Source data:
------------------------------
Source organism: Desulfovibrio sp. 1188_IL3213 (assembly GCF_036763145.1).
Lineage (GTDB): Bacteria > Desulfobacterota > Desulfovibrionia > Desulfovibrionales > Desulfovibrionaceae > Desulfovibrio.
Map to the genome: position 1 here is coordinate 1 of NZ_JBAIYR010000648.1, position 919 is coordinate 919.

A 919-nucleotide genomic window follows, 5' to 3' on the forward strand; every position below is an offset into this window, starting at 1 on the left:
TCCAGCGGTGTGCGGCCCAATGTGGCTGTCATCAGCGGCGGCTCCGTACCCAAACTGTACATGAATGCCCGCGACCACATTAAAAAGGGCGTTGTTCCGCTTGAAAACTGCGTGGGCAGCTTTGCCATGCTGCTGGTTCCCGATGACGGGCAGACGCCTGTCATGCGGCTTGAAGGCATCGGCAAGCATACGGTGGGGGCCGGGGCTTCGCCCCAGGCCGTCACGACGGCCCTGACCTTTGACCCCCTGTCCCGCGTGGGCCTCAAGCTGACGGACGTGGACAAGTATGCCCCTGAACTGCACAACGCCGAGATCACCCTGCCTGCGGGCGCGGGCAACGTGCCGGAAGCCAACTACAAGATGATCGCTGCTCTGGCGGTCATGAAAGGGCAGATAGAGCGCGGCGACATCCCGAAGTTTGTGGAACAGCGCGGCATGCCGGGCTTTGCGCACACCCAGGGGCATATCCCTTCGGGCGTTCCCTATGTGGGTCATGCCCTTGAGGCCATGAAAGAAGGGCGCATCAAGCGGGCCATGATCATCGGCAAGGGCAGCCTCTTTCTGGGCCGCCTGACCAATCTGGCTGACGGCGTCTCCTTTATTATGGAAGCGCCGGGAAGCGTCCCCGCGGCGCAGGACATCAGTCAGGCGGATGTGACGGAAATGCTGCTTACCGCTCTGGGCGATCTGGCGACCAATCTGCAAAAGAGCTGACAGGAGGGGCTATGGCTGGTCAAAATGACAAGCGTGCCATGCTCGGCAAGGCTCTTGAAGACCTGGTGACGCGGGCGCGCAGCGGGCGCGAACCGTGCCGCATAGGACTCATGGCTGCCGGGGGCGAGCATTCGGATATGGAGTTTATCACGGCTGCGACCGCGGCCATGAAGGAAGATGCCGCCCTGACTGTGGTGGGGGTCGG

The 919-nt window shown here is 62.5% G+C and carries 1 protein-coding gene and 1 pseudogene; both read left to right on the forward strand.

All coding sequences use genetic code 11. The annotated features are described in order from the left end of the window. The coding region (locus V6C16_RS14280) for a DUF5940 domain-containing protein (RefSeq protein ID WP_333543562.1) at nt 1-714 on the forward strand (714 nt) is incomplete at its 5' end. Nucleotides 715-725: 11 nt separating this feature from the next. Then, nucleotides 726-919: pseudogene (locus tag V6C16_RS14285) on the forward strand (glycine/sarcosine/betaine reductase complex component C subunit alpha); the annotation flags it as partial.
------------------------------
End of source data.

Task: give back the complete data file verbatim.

Source organism: Desulfovibrio sp. 1188_IL3213 (assembly GCF_036763145.1).
Lineage (GTDB): Bacteria > Desulfobacterota > Desulfovibrionia > Desulfovibrionales > Desulfovibrionaceae > Desulfovibrio.
Map to the genome: position 1 here is coordinate 1 of NZ_JBAIYR010000648.1, position 919 is coordinate 919.

A 919-nucleotide genomic window follows, 5' to 3' on the forward strand; every position below is an offset into this window, starting at 1 on the left:
TCCAGCGGTGTGCGGCCCAATGTGGCTGTCATCAGCGGCGGCTCCGTACCCAAACTGTACATGAATGCCCGCGACCACATTAAAAAGGGCGTTGTTCCGCTTGAAAACTGCGTGGGCAGCTTTGCCATGCTGCTGGTTCCCGATGACGGGCAGACGCCTGTCATGCGGCTTGAAGGCATCGGCAAGCATACGGTGGGGGCCGGGGCTTCGCCCCAGGCCGTCACGACGGCCCTGACCTTTGACCCCCTGTCCCGCGTGGGCCTCAAGCTGACGGACGTGGACAAGTATGCCCCTGAACTGCACAACGCCGAGATCACCCTGCCTGCGGGCGCGGGCAACGTGCCGGAAGCCAACTACAAGATGATCGCTGCTCTGGCGGTCATGAAAGGGCAGATAGAGCGCGGCGACATCCCGAAGTTTGTGGAACAGCGCGGCATGCCGGGCTTTGCGCACACCCAGGGGCATATCCCTTCGGGCGTTCCCTATGTGGGTCATGCCCTTGAGGCCATGAAAGAAGGGCGCATCAAGCGGGCCATGATCATCGGCAAGGGCAGCCTCTTTCTGGGCCGCCTGACCAATCTGGCTGACGGCGTCTCCTTTATTATGGAAGCGCCGGGAAGCGTCCCCGCGGCGCAGGACATCAGTCAGGCGGATGTGACGGAAATGCTGCTTACCGCTCTGGGCGATCTGGCGACCAATCTGCAAAAGAGCTGACAGGAGGGGCTATGGCTGGTCAAAATGACAAGCGTGCCATGCTCGGCAAGGCTCTTGAAGACCTGGTGACGCGGGCGCGCAGCGGGCGCGAACCGTGCCGCATAGGACTCATGGCTGCCGGGGGCGAGCATTCGGATATGGAGTTTATCACGGCTGCGACCGCGGCCATGAAGGAAGATGCCGCCCTGACTGTGGTGGGGGTCGG

The 919-nt window shown here is 62.5% G+C and carries 1 protein-coding gene and 1 pseudogene; both read left to right on the forward strand.

All coding sequences use genetic code 11. The annotated features are described in order from the left end of the window. The coding region (locus V6C16_RS14280) for a DUF5940 domain-containing protein (RefSeq protein ID WP_333543562.1) at nt 1-714 on the forward strand (714 nt) is incomplete at its 5' end. Nucleotides 715-725: 11 nt separating this feature from the next. Then, nucleotides 726-919: pseudogene (locus tag V6C16_RS14285) on the forward strand (glycine/sarcosine/betaine reductase complex component C subunit alpha); the annotation flags it as partial.